12 Items To Bring to Every Recording Session
As well as music technology it’s important to have a selection of additional items to make the recording session process smoother. As Mike Hillier explains… As well as often bringing along my own microphones to any recording session, and on occasion my own 500 Series rack, I have a small wash-bag that I always bring […]
As well as music technology it’s important to have a selection of additional items to make the recording session process smoother. As Mike Hillier explains…
As well as often bringing along my own microphones to any recording session, and on occasion my own 500 Series rack, I have a small wash-bag that I always bring along to recording sessions. This bag contains a number of essential items that can help to keep your recording session running smoothly…
I have an inexpensive multi-tool which has a pair of pliers, screwdrivers and a number of blades built-in. The pliers are probably the most commoly used part, often employed to loosen mic-clip thread adapters from stands, but the screwdrivers and blades all get a workout. If you don’t have one of these, you’ll need to at least pack a pair of pliers and couple of screwdrivers.
There’s usually a couple of these in my bag, in various colours.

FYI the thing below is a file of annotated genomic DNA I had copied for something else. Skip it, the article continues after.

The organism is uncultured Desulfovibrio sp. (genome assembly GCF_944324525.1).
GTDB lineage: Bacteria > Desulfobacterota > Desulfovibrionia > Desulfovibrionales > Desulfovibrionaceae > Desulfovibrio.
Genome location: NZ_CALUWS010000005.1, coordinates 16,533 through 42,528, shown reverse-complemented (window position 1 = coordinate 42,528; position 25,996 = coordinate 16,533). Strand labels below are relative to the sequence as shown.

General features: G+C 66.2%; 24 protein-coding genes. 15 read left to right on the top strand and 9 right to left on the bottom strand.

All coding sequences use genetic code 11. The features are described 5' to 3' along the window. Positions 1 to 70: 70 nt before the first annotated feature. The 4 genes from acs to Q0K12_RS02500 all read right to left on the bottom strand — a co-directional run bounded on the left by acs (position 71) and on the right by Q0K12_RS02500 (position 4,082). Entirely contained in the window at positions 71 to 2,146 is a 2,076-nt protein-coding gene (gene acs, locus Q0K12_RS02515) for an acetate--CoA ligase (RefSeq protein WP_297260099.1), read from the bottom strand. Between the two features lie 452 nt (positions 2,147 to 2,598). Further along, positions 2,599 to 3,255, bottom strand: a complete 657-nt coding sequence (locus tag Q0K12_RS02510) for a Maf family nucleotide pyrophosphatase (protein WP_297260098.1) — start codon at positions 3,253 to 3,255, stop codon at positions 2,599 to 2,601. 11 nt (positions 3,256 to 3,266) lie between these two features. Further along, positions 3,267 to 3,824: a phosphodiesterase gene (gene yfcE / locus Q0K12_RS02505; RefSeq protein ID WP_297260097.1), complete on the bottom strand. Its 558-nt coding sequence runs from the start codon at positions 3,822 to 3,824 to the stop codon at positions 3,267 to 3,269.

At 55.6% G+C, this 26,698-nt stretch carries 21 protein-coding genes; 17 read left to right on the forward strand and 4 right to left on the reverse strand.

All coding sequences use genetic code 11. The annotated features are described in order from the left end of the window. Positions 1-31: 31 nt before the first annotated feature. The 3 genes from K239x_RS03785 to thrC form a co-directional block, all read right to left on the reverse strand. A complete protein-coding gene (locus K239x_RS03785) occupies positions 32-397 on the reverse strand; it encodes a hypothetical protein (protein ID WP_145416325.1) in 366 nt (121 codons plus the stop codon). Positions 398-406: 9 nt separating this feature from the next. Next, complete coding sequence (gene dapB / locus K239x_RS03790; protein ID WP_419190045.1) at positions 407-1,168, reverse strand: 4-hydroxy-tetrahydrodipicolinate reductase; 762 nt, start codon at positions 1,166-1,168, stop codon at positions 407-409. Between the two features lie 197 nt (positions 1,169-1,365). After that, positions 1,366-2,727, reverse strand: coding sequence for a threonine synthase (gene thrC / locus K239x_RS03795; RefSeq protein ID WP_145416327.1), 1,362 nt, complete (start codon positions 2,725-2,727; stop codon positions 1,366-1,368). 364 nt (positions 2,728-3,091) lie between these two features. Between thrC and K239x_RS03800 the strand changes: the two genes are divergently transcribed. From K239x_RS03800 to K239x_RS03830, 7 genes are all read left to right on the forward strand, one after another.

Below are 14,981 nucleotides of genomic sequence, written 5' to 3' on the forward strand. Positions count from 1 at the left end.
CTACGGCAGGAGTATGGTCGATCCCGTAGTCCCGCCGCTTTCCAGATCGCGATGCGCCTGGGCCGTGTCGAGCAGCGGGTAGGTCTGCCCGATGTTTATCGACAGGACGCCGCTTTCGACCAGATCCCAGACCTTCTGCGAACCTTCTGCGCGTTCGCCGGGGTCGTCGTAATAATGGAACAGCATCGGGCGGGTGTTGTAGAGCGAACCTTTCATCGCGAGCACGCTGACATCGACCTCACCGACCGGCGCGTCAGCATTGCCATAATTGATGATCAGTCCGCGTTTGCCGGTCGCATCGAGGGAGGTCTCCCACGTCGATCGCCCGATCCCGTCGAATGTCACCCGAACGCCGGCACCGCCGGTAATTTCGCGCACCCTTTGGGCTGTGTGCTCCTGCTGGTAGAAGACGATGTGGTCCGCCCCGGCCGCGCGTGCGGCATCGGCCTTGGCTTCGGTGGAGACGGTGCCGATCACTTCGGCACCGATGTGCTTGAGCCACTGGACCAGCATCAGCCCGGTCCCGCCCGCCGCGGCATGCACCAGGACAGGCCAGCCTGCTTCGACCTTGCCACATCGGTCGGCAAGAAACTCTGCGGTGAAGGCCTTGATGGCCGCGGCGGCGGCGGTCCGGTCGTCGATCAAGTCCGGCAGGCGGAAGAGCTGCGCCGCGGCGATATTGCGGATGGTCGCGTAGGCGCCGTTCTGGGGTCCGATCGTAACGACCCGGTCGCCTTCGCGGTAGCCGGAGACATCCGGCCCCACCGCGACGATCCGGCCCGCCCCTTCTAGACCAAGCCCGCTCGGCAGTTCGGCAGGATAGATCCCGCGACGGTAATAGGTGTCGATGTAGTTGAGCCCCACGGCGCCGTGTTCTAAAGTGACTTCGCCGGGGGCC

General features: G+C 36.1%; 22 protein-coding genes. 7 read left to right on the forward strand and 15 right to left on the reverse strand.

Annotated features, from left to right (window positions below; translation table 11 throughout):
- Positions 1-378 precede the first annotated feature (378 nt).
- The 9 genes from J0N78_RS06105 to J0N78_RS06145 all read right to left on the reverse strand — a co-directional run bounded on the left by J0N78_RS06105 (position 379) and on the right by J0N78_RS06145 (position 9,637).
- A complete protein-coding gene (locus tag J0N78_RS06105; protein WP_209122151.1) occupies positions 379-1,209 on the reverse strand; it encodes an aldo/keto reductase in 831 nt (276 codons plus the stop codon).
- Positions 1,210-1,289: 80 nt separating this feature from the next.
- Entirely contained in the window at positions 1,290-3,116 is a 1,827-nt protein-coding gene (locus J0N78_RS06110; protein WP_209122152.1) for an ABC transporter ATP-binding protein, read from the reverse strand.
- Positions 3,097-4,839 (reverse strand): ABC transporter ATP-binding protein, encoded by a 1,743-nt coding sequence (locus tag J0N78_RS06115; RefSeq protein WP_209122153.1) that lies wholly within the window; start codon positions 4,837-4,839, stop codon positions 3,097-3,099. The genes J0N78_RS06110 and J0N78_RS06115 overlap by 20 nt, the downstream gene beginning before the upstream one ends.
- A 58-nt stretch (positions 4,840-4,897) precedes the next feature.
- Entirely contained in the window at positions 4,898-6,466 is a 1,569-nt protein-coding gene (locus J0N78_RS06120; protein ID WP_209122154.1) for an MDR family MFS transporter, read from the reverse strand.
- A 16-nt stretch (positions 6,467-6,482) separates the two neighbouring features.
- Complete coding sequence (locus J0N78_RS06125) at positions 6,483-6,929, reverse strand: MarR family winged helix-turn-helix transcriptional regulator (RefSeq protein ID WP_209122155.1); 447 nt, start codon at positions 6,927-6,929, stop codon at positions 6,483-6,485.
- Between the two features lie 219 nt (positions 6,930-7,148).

A Dry-Wipe Marker
Because you don’t want to write on the desk scribble strip in permanent marker. Trust me.
Black Gaffer Tape
More useful in live scenarios than in the studio, but always helpful to have a roll on hand in any recording session
White Masking Tape
Easy to write on, and cheaper than desk tape if the desk doesn’t have a proper scribble strip.
Coloured Electrical Tape
Useful for marking common items as yours, to distinguish them from the studio’s. Put a single strip around the handle of an SM58, for example.
A Drum Key
I’ve lost count of the number of times I’ve turned up and the drummer hasn’t brought one. Best to keep your own on hand at all times.
Spare Mic Clips and Clip-thread Adaptors
Be sure to count these out and back in!
XLR and Jack Adapters
I have a selection of these covering most scenarios; a pair of male-XLR-to-male-jack, a pair of female- XLR-to-female-jack, and a pair of XLR male-to-male adaptors.
Most studios use 1/4-inch TRS headphones, but many musicians will want to use their own headphones, which often terminate in 1/8-inch jacks. Best to bring one or two of these convertors to every session.
They’re used to power everything – from some microphones to DIs and, of course, for guitar pedals. I don’t leave home without at least a pair of fresh ones.
I always make sure I have two packs of spare guitar strings in my bag, one set for electric guitar and one for acoustics.
Read Mike Hilliers guide to recording a band in the first part of our huge guide
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